Rick Scott, long the most toxic of the raft of Tea Party governors that swept into office two years ago, has seen his approval numbers jump considerably in recent months, much like Wisconsin’s Scott Walker and other Republican chief executives who were once massively unpopular.
Make no mistake–Scott is still among the least popular governors in the country, tied for sixth least liked out of 36 we have polled on since the start of 2011. 39% approve of his job performance and 51% disapprove–still not good numbers, but the best we’ve ever found for him. That is up from a 31-56 spread just a month earlier. He reached lows in the mid-20s last year. Now Pennsylvania’s Tom Corbett is the least popular of the first-term Tea Partiers, and Rick Perry (R-TX), Dan Malloy (D-CT), Neil Abercrombie (D-HI), and Bev Perdue (D-NC) are all more reviled with their constituents than Scott is with his.
Scott’s improvement is a combination of a rise in his support from independents and his own party. Independents now split on him, 43-43, when they were at 26-60 in June. That is over half his improvement. The rest comes from Republicans, who now sit at 64-27 on their governor, versus 53-31. He has still upset too many of his own partisans, but he is coming back to safer territory. Democrats have not budged at all and probably won’t ever; they fall at 13-77.
Scott was so unpopular in June that he was down 12 points to an almost unknown challenger who has already announced her bid to oppose him in 2014 (Nan Rich). And we have routinely found him trailing badly to his predecessor Charlie Crist, if he were to become a Democrat, which he is quite clearly in the process of doing. But now Scott has pulled to within three points of Crist in a hypothetical match-up (44-41).
Even though Democrats are the most enthusiastic about Crist becoming a Democrat–56% of them think he should, versus 31% of Republicans and 32% of independents–and though they like Crist (50-31 favorability) a lot more than they do Scott, Scott still slightly outperforms his approval numbers across the aisle when pitted against Crist. He gets 16% of their vote, versus 13% approval. He was only getting 7% of Democrats against Rich.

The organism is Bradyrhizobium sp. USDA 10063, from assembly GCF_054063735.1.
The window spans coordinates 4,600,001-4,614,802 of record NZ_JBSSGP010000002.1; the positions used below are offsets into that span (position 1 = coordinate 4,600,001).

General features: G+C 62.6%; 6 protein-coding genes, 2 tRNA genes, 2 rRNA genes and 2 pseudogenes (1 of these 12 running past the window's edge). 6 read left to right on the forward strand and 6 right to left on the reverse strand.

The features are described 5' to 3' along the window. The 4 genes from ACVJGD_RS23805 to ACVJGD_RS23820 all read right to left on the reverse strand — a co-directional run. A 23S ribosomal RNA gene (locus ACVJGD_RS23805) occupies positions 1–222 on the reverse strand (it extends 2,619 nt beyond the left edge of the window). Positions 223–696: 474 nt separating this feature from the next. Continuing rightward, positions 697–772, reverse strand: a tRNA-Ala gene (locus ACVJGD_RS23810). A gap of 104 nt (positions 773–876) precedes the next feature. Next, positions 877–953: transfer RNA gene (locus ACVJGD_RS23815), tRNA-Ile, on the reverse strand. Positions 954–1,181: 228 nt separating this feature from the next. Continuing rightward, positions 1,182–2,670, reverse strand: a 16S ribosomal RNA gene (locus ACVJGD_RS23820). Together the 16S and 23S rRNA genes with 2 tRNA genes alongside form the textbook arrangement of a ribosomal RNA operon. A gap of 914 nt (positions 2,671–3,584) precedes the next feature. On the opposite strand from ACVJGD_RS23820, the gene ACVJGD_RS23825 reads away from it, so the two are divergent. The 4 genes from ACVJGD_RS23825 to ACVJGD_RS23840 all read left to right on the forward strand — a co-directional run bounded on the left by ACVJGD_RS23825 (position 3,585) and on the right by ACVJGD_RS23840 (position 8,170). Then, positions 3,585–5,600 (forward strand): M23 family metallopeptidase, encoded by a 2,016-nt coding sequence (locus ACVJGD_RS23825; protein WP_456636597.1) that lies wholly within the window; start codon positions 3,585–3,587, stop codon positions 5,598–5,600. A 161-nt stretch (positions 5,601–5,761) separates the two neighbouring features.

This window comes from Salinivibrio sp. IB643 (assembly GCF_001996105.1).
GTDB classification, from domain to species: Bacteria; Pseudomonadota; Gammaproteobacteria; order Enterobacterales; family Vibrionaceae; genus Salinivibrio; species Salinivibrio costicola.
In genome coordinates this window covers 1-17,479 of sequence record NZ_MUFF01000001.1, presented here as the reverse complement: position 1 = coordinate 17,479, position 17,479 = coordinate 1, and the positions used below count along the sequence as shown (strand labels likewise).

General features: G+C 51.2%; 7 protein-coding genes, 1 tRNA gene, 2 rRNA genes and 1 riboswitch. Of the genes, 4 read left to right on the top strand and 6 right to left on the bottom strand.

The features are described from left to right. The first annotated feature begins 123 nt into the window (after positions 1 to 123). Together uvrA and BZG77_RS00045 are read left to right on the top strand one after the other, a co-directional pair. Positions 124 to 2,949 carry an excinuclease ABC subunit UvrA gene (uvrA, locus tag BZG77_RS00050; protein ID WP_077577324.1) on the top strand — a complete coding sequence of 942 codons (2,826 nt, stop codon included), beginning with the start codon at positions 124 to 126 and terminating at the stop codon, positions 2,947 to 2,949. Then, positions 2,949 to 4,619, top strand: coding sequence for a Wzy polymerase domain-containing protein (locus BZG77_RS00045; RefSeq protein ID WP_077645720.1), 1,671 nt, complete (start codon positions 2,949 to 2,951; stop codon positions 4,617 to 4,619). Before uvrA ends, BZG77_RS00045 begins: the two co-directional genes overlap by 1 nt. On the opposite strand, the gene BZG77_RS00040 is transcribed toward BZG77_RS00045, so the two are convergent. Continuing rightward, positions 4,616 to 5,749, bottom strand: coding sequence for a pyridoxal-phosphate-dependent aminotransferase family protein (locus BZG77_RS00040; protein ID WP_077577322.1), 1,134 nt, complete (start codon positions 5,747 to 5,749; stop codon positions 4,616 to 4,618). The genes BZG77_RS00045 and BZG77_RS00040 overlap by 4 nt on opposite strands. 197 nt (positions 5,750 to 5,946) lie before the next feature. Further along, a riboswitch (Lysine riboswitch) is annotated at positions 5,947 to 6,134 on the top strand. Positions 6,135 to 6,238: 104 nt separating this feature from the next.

Crist does get a bit more crossover support than Scott does, at 19% of his former party. But Scott leads 43-40 with independents. When we last polled the two head-to-head eight months ago, Crist wholloped Scott by 23 points (55-32), thanks to Crist’s 25% of Republicans and a 20-point lead with independents (52-32).
Part of Crist’s decline against Scott is his own personal numbers. His 41-41 favorability split overall is down from 48-33 last November. That includes declines across the board, but particularly with the independents who now favor Scott. He has slipped 17 points on the margin with them, and they now actually dislike him, 36-44.
As for Scott’s lieutenant governor Jennifer Carroll, who was recently accused of having an affair with a female staffer, most voters have no idea who she is. 73% have no opinion of her, and those who do split at 14% favorable and 13% unfavorable.
Outspoken Attorney General Pam Bondi is better-known but still not that well-recognized. 53% cannot say how they feel about her, and the rest break down at 28-19. Republicans fall at 42-9, Democrats at 17-25, and independents at 28-25.
CFO Jeff Atwater and Agriculture Commissioner Adam Putnam, a GOP rising star, are as little-known as Carroll.
Democrats have a razor-thin one-point edge in the generic Congressional ballot in our first likely-voter test of that measure. 45% of voters prefer the unnamed Democrat in their district, to 44% who side with the Republican. That is similar to June’s 46-44. The two parties are polarized, but the GOP leads 45-30 with independents.
Floridians are moderately happy that the Miami Heat won the NBA title, but 53% don’t care. 32% say they’re happy about the outcome, and 9% unhappy. These are better numbers than in June when we asked whether voters were rooting for the Heat or not. Then, 36% said they were, and 28% said they weren’t.
LeBron James’ personal numberes have not moved at all since becoming a champion. 32% see him favorably and 19% unfavorably, exactly as in June.
Black voters are the most happy the Heat won, and they see James far better than white or Hispanic voters do. African Americans are happy by a 61-5 margin, versus 37-10 for Hispanics and 26-11 for whites. They also give LeBron a 65-13 favorability spread, as opposed to 25-20 among whites and 36-22 among Hispanics.
Chick-fil-A is not nearly as esteemed in Florida as in North Carolina. 54% see it favorably and 20% unfavorably, as compared to 68-22 in N.C. Democrats, Republicans, and independents in N.C. all like the fast-food chicken joint a lot more than their Florida counterparts do.
Full results here